- Ph.D. Indiana University
- Assistant Professor of Pharmacology
- Assistant Research Professor in the Research Institute of Pharmaceutical Sciences
Nicole Ashpole received her Bachelor of Arts in Biology from Concordia College, Moorhead MN in 2007 and her Ph.D. in Medical Neuroscience under the supervision of Andy Hudmon from Indiana University School of Medicine in 2012. Her graduate research focused on the understanding how changes in a key intracellular kinase signaling cascade, CaMKII, influenced the viability and function of neurons and astrocytes. Nicole went on to do her postdoctoral research in the laboratory of William Sonntag, at the Reynolds Oklahoma Center on Aging within the University of Oklahoma Health Sciences Center. There, she focused on examining how age-related changes in endocrine signaling affected the lifespan and healthspan of mice, with a special emphasis on how the loss of growth hormone and IGF-1 influenced learning and memory. Nicole began her independent research career the summer of 2016 at the University of Mississippi School of Pharmacy in the Department of BioMolecular Sciences as an Assistant Professor of Pharmacology and a Research Assistant Professor in the Research Institute of Pharmaceutical Sciences.
One of the most debilitating aspects of advanced age is the accompanying cognitive decline. Patients that experience cognitive deficits are faced with the loss of independence, decreased healthspan, and increased financial burden. Studies suggest that age-related cognitive decline is potentially reversible, but the underlying mechanistic changes have yet to be fully elucidated. My research program focuses on identifying how reduced neuroendocrine signaling impacts the function of neurons, astrocytes, and the supporting vasculature in the aging brain. Using genetic and pharmacological tools, we are able to manipulate growth hormone and IGF-1 signaling within these cells and examine how learning and memory is affected. We then examine the ensuing structural, biochemical, and genetic changes within the brain to understand which signaling cascades are contributing to the observed alterations in learning and memory. We are particularly interested in identifying which kinase signaling cascades are altered by the loss of these endocrine signals in advanced age. By characterizing these changes, we hope to uncover pharmacological targets that may delay or avert the onset of age-related cognitive decline.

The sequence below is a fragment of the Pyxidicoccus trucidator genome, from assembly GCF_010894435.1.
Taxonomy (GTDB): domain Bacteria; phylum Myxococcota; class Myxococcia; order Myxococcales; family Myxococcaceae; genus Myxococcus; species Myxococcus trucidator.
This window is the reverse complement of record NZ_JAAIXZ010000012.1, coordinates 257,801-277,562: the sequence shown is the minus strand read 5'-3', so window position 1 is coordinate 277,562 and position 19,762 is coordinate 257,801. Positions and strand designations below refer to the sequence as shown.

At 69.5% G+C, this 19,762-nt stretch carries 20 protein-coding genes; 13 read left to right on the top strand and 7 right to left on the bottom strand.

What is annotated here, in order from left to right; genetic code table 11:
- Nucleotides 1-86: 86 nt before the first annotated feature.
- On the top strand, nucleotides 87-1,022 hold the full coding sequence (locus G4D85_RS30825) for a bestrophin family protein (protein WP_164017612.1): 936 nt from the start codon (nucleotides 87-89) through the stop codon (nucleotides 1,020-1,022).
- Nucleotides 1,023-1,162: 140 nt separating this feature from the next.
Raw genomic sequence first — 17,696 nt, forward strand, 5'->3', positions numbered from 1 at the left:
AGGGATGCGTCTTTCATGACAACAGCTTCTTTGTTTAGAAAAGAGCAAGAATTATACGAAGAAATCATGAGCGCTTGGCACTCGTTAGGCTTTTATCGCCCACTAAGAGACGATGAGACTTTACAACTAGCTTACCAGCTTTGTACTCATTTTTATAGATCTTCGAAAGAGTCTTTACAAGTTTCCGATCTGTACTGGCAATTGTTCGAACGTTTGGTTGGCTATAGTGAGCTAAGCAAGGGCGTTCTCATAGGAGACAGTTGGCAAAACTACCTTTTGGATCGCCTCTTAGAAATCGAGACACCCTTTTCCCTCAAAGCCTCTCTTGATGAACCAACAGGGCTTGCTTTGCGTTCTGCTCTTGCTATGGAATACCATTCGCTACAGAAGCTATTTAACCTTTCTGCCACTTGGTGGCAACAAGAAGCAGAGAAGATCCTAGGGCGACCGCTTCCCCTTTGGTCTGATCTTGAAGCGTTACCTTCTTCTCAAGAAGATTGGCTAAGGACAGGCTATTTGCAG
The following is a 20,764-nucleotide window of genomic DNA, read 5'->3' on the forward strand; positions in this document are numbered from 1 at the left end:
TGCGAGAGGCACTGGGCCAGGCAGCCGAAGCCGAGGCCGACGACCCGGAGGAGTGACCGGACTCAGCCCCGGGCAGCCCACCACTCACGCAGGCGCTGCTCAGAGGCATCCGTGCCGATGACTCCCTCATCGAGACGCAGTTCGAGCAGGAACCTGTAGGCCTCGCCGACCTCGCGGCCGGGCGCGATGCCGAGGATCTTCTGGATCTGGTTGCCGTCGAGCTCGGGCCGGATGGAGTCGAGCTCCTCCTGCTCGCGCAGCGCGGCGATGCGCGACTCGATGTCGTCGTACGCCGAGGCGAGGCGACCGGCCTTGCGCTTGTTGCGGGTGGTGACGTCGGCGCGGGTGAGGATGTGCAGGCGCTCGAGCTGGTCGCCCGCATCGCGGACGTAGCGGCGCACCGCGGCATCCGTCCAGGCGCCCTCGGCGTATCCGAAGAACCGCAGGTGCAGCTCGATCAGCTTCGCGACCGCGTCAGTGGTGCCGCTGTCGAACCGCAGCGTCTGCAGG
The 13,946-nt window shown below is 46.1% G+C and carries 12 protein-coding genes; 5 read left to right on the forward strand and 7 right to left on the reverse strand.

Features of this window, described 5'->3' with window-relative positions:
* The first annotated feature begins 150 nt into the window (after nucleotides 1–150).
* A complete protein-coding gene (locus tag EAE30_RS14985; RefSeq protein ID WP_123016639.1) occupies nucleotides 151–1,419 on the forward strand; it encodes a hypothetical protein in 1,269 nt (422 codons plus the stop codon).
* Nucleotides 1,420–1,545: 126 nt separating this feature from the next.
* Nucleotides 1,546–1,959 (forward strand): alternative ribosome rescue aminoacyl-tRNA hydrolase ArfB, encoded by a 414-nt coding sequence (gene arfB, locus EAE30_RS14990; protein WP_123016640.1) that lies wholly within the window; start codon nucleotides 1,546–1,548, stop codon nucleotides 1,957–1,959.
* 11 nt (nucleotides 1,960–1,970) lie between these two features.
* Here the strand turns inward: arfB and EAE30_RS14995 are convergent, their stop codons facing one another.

20. Ashpole NM, Herron JC, Estep PN, Logan S, Hodges EL, Yabluchanskiy A, Humphrey MB, Sonntag WE (2016). Differential effects of IGF-1 deficiency during the lifespan on structural and biomechanical properties in the tibia of aged mice. Accepted March 3rd, 2016.
19. Ashpole NM, Herron JC, Mitschelen MC, Farley JA, Logan S, Yan H, Ungvari Z, Hodges EL, Csiszar A, Ikeno Y, Humphrey MB, Sonntag, WE (2015). IGF-1 regulates vertebral bone aging through sex-specific and time-dependent mechanisms. Journal of Bone and Mineral Research. Accepted July 26th, 2015
18. Toth P, Tarantini S, Ashpole NM, Tucsek Z, Milne GL, Valcarcel-Ares NM, Menyhart A, Farkas E, Sonntag WE, Csiszar A, Ungvari Z (2015) IGF-1 deficiency impairs neurovascular coupling in mice: implications for cerebomicrovascular aging. Aging Cell. Epub July 14.
17. Le WH, Xu X, Ashpole NM, Hudmon A, Kulkarni PM, Thakur GH, Lai YY, Hohmann AG. (2015) Small molecule inhibitors of PSD-95-nNOS protein-protein interactions as novel analgesics. Neuropharmacology. Epub Jun 10.
16. Springo Z, Toth P, Tarantini S, Ashpole NM, Tucsek Z, Sonntag WE, Csiszar A, Koller A, Ungvari ZI. (2015) Aging impairs myogenic adaptation to pulsatile contractility in mouse cerebral arteries. Journal of Cerebral Blood Flow and Metabolism. March 31: 35(4):527-30.
15. Ashpole NM, Sanders JE, Hodges EL, Yan H, Sonntag WE (2014). Growth hormone, insulin-like growth factor-1 and the aging brain. Experimental Gerontology. Aug: 68:76-81.